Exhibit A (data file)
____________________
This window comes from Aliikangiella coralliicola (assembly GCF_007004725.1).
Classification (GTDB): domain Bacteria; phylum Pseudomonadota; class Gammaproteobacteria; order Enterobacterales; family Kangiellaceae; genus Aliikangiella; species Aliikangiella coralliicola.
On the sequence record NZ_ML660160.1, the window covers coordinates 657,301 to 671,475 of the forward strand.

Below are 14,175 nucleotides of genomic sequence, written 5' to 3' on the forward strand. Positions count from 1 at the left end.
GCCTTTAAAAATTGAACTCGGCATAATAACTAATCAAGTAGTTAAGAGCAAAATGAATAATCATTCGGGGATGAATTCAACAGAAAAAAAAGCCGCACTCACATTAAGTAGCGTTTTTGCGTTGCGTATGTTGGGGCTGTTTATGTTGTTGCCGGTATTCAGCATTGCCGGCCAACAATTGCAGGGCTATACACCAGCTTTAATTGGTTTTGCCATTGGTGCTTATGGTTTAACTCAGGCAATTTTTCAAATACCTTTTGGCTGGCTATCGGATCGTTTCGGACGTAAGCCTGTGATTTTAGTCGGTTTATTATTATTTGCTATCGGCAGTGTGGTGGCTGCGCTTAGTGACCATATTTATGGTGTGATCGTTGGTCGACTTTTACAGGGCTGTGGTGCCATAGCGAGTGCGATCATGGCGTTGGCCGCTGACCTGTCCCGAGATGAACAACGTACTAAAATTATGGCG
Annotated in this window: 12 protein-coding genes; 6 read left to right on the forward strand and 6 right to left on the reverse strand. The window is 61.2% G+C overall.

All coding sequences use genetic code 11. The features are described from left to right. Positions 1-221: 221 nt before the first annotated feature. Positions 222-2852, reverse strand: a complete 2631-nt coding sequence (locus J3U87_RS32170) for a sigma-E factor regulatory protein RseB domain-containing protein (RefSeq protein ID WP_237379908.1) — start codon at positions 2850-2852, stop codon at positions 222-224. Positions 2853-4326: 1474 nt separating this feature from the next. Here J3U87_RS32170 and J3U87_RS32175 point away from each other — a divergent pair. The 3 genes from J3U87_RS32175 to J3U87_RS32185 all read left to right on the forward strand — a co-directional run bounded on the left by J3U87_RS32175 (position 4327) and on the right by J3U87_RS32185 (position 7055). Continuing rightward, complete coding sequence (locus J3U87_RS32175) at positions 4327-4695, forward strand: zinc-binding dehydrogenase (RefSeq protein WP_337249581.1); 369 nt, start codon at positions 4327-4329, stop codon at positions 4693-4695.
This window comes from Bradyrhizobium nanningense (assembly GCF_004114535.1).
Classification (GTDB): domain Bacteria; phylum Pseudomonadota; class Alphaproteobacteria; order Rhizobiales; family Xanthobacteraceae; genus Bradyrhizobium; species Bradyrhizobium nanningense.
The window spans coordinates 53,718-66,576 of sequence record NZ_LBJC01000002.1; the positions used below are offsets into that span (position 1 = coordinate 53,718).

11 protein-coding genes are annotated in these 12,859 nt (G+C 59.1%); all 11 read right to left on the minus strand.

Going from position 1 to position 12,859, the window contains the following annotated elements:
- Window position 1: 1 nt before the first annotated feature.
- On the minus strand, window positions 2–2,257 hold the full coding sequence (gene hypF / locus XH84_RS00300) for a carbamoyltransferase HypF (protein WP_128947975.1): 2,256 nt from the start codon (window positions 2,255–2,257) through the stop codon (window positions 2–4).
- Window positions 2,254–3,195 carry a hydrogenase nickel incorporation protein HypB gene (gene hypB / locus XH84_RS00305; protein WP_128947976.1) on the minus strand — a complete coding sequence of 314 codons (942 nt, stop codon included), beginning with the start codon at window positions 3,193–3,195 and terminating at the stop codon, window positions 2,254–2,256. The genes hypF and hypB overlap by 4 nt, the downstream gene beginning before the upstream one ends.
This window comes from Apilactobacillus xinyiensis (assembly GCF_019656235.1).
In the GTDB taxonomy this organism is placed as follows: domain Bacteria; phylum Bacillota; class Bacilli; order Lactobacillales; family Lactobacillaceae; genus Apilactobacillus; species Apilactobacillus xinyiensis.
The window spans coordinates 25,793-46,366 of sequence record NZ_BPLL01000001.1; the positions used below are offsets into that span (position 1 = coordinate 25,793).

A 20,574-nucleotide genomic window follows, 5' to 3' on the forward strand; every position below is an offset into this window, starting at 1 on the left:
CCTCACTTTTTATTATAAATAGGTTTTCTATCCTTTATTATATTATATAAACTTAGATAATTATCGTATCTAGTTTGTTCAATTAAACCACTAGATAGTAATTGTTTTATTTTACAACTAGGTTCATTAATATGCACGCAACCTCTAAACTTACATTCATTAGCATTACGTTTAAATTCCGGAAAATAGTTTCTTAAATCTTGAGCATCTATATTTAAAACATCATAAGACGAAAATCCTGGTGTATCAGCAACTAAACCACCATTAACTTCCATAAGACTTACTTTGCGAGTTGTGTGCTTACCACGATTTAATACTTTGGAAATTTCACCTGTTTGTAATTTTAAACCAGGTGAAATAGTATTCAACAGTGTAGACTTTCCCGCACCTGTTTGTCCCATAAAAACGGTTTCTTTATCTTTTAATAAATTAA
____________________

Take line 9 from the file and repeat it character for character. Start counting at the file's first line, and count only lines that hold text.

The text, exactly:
Classification (GTDB): domain Bacteria; phylum Pseudomonadota; class Alphaproteobacteria; order Rhizobiales; family Xanthobacteraceae; genus Bradyrhizobium; species Bradyrhizobium nanningense.